Maritime Occupational Health practitioners: 8. 6 Competencies of professional staff

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As maritime doctors perform the mandatory periodical examinations in addition to the pre- engagement for the seafarers, their performance is of crucial importance for the shipping industry. There is research evidence that the seafarers often operate under stressful working conditions, long-work hours, lack of good sleep, healthy diet and physical exercises, that contribute to fatigue, impaired well-being, mental ill-health, stress and chronic diseases (1),(2),(3)(4).
According to the WHO/ILO guidelines the medical practitioner should be experienced in general and occupational medicine or maritime occupational medicine. They should have knowledge of the living and hazardous working conditions on board ships, job demands and the hazardous exposures that are related to the health (5). In contrast to this, occupational health is absent in the handbook of Guidelines on the medical examinations of seafarers: “that will enable seafarers´ doctors to perform the health examinations in a more valid and consistent way” (6).
This handbook is neglegting the fact that recent surveys among the maritime doctors highlight their interest for knowledge and prevention on working conditions on board, training in health and safety at work, rules and regulations and reporting of occupational diseases (7). This is supported by another study where the ranking of perceived training needs by the maritime doctors was highest for fitness evaluation, examination guidelines, working conditions, rules and regulations and health and safety at work (8). In conclusion there is evidence that maritime doctors are interested and need training in maritime occupational health prevention. There is a need to train the seafarers´ doctors to notify occupational diseases and to teach them how to give attention and support to the seafarers for prevention of their hazardous working and living conditions. In the new agenda the seafarers´ doctors should stand up and act in the prevention of diseases related to the work environment.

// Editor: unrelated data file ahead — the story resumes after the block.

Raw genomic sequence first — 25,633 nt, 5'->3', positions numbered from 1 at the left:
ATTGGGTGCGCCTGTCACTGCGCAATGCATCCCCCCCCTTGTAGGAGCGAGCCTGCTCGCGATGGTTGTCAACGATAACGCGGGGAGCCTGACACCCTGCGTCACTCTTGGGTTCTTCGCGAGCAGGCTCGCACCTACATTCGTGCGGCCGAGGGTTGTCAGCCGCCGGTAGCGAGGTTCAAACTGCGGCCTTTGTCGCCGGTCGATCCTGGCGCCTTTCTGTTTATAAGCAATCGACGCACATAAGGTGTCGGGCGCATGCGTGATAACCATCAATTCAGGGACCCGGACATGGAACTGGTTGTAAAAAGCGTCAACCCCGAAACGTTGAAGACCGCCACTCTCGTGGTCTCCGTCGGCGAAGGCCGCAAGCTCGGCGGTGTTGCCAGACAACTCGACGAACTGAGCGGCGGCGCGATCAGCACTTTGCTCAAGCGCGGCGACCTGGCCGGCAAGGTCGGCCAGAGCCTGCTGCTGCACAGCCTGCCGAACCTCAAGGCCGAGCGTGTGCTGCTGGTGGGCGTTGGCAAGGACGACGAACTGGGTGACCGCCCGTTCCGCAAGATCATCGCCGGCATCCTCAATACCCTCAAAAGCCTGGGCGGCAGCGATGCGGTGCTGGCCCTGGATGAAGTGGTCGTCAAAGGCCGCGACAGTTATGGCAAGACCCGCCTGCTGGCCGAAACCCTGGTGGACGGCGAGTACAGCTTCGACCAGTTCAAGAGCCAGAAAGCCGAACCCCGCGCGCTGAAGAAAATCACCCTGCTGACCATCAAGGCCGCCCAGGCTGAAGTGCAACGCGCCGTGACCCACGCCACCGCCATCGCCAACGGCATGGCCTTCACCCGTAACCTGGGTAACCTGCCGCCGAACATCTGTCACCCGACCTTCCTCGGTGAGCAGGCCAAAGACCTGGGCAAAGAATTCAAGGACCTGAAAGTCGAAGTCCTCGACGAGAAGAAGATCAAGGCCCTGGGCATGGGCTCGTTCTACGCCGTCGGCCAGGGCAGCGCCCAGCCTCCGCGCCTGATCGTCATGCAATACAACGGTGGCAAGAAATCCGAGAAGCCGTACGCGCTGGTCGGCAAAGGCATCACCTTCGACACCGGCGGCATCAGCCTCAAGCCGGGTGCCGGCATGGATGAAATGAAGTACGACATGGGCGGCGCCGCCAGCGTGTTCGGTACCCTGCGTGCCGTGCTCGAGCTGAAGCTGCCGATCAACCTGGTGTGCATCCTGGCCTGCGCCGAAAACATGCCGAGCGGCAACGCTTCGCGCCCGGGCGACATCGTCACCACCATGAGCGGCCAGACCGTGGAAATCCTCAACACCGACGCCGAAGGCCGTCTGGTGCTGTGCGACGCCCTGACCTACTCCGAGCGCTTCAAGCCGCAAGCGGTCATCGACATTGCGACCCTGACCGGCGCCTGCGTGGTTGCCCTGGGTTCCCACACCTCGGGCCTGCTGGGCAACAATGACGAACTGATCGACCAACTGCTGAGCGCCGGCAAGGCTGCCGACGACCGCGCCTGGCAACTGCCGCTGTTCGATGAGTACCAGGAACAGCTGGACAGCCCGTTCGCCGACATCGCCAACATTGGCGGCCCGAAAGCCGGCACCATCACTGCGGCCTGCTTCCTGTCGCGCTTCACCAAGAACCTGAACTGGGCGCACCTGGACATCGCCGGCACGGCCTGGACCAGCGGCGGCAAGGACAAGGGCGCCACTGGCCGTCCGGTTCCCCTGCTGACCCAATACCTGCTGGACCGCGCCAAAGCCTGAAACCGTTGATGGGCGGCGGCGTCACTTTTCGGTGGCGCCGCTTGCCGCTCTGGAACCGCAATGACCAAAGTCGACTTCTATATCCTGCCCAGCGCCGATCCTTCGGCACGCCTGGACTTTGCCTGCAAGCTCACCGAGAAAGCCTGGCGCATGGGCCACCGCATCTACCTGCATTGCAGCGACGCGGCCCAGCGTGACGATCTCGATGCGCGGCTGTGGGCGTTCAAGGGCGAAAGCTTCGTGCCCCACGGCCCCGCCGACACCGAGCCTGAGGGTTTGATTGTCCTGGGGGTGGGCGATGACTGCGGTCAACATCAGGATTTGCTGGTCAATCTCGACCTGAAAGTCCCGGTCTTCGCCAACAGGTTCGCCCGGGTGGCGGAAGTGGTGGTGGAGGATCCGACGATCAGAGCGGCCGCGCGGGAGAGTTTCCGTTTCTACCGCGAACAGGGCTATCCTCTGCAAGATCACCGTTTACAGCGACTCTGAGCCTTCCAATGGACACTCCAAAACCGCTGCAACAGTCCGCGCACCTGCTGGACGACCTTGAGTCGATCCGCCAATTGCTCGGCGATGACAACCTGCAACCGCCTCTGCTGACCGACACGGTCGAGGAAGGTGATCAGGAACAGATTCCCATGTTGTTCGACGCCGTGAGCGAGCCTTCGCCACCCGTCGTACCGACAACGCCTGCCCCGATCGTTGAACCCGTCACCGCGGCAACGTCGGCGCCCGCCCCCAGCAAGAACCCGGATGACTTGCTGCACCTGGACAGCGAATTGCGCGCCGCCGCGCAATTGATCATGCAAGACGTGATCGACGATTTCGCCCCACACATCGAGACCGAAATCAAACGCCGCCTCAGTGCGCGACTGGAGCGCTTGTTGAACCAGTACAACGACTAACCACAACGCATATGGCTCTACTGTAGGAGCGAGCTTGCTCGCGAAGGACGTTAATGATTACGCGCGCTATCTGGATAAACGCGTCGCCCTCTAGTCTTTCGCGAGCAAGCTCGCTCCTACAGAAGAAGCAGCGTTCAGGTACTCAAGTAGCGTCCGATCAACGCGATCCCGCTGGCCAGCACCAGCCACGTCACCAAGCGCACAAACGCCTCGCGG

References
1. Oldenburg M, Baur X, Schlaich C. Occupational risks and challenges of seafaring. J Occup Health. 2010;52(5):249–56.
2. Forsell K, Eriksson H, Järvholm B, Lundh M, Andersson E, Nilsson R. Work environment and safety climate in the Swedish merchant fleet. Int Arch Occup Environ Health. 2017 Feb;90(2):161–8.
3. Jensen OC, Sørensen JFL, Canals ML, Hu YP, Nikolic N, Bloor M. Subjective assessments of safety, exposure to chemicals and use of personal protection equipment in seafaring. Occup Med Oxf Engl. 2005 Sep;55(6):454–8.
4. Sampson H, Ellis N, Acejo I, Turgo N, Tang L. The working and living conditions of seafarers on cargo ships in the period 2011-2016. :57.
5. Guidelines on the medical examinations of seafarers [Internet]. [cited 2018 Nov 24]. Available from: https://www.ilo.org/sector/Resources/codes-of-practice-and-guidelines/WCMS_174794/lang--en/index.htm
6. Handbook for seafarer medical examiners - Google-søgning [Internet]. [cited 2018 Nov 24]. Available from:
7. Andrioti D, Faurby MD, Videbaek Le J, Jensen OC. Do Danish Maritime Doctors Value Continuous Education Initiatives? Health Econ Outcome Res Open Access [Internet]. 2017 [cited 2018 Jun 28];03(03). Available from: https://www.omicsonline.org/open-access/do-danish-maritime-doctors-value-continuous-education-initiatives-2471-268X-1000137.php?aid=92873
8. Shah B, Andrioti D, Jensen OC. Training needs among maritime professionals: a cross sectional study. Int Marit Health. 2018;69(2):129–36.
SprogEngelsk
TitelTextbook of Maritime Medicine : http://www.ncmm.no/publications/textbook-of-maritime-medicine
Antal sider0
Udgivelses stedBergen online
Publikationsdato3 jan. 2019
Sider0
???Chapter???8.6
StatusUnder udarbejdelse - 3 jan. 2019